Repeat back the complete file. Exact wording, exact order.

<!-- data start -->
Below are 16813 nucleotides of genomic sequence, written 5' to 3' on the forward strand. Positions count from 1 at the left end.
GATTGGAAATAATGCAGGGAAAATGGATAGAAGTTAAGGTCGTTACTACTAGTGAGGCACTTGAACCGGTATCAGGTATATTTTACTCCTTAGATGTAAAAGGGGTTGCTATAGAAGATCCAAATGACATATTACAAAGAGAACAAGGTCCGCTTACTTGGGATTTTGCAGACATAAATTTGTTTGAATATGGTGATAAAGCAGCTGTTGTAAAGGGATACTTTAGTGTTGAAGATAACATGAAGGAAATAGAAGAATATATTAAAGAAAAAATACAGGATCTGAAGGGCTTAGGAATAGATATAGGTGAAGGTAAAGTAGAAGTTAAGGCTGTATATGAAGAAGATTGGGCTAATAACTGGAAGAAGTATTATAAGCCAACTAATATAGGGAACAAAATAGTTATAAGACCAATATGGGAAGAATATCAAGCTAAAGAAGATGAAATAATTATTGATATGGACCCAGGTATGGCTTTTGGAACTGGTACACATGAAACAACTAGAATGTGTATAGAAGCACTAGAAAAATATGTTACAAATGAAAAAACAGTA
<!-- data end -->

Below are 16813 nucleotides of genomic sequence, written 5' to 3' on the forward strand. Positions count from 1 at the left end.
GATTGGAAATAATGCAGGGAAAATGGATAGAAGTTAAGGTCGTTACTACTAGTGAGGCACTTGAACCGGTATCAGGTATATTTTACTCCTTAGATGTAAAAGGGGTTGCTATAGAAGATCCAAATGACATATTACAAAGAGAACAAGGTCCGCTTACTTGGGATTTTGCAGACATAAATTTGTTTGAATATGGTGATAAAGCAGCTGTTGTAAAGGGATACTTTAGTGTTGAAGATAACATGAAGGAAATAGAAGAATATATTAAAGAAAAAATACAGGATCTGAAGGGCTTAGGAATAGATATAGGTGAAGGTAAAGTAGAAGTTAAGGCTGTATATGAAGAAGATTGGGCTAATAACTGGAAGAAGTATTATAAGCCAACTAATATAGGGAACAAAATAGTTATAAGACCAATATGGGAAGAATATCAAGCTAAAGAAGATGAAATAATTATTGATATGGACCCAGGTATGGCTTTTGGAACTGGTACACATGAAACAACTAGAATGTGTATAGAAGCACTAGAAAAATATGTTACAAATGAAAAAACAGTA